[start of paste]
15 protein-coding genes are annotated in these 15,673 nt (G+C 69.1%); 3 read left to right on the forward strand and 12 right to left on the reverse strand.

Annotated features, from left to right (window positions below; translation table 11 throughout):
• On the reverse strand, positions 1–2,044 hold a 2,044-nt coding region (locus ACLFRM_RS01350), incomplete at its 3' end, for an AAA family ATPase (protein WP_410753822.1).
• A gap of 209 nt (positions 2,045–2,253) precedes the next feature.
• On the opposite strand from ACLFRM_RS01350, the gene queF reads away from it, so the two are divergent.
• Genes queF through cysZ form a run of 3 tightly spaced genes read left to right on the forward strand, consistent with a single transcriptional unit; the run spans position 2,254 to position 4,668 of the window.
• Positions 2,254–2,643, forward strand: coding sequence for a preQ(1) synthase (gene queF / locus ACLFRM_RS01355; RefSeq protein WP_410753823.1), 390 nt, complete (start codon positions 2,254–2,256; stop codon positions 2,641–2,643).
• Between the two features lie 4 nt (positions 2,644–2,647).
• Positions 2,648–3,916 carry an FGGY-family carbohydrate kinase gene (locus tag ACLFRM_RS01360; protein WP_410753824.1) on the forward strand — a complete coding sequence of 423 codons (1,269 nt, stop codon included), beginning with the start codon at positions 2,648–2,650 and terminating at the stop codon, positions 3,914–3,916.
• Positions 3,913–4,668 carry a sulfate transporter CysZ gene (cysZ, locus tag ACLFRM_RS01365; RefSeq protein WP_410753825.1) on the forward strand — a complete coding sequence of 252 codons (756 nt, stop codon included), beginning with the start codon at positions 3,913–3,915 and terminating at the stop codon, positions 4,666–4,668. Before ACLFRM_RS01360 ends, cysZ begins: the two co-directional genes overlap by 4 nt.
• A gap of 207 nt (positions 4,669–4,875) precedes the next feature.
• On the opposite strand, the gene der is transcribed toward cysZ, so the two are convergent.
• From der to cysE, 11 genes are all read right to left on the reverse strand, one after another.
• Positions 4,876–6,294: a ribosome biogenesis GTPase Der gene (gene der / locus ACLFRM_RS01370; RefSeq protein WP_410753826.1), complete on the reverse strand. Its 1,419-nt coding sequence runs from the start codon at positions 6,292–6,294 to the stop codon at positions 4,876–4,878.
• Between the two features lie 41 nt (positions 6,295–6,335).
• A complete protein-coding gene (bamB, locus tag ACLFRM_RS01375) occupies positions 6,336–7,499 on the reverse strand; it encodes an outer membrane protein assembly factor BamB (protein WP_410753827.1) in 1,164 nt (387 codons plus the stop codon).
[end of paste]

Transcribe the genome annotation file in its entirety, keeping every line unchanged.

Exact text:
15 protein-coding genes are annotated in these 15,673 nt (G+C 69.1%); 3 read left to right on the forward strand and 12 right to left on the reverse strand.

Annotated features, from left to right (window positions below; translation table 11 throughout):
• On the reverse strand, positions 1–2,044 hold a 2,044-nt coding region (locus ACLFRM_RS01350), incomplete at its 3' end, for an AAA family ATPase (protein WP_410753822.1).
• A gap of 209 nt (positions 2,045–2,253) precedes the next feature.
• On the opposite strand from ACLFRM_RS01350, the gene queF reads away from it, so the two are divergent.
• Genes queF through cysZ form a run of 3 tightly spaced genes read left to right on the forward strand, consistent with a single transcriptional unit; the run spans position 2,254 to position 4,668 of the window.
• Positions 2,254–2,643, forward strand: coding sequence for a preQ(1) synthase (gene queF / locus ACLFRM_RS01355; RefSeq protein WP_410753823.1), 390 nt, complete (start codon positions 2,254–2,256; stop codon positions 2,641–2,643).
• Between the two features lie 4 nt (positions 2,644–2,647).
• Positions 2,648–3,916 carry an FGGY-family carbohydrate kinase gene (locus tag ACLFRM_RS01360; protein WP_410753824.1) on the forward strand — a complete coding sequence of 423 codons (1,269 nt, stop codon included), beginning with the start codon at positions 2,648–2,650 and terminating at the stop codon, positions 3,914–3,916.
• Positions 3,913–4,668 carry a sulfate transporter CysZ gene (cysZ, locus tag ACLFRM_RS01365; RefSeq protein WP_410753825.1) on the forward strand — a complete coding sequence of 252 codons (756 nt, stop codon included), beginning with the start codon at positions 3,913–3,915 and terminating at the stop codon, positions 4,666–4,668. Before ACLFRM_RS01360 ends, cysZ begins: the two co-directional genes overlap by 4 nt.
• A gap of 207 nt (positions 4,669–4,875) precedes the next feature.
• On the opposite strand, the gene der is transcribed toward cysZ, so the two are convergent.
• From der to cysE, 11 genes are all read right to left on the reverse strand, one after another.
• Positions 4,876–6,294: a ribosome biogenesis GTPase Der gene (gene der / locus ACLFRM_RS01370; RefSeq protein WP_410753826.1), complete on the reverse strand. Its 1,419-nt coding sequence runs from the start codon at positions 6,292–6,294 to the stop codon at positions 4,876–4,878.
• Between the two features lie 41 nt (positions 6,295–6,335).
• A complete protein-coding gene (bamB, locus tag ACLFRM_RS01375) occupies positions 6,336–7,499 on the reverse strand; it encodes an outer membrane protein assembly factor BamB (protein WP_410753827.1) in 1,164 nt (387 codons plus the stop codon).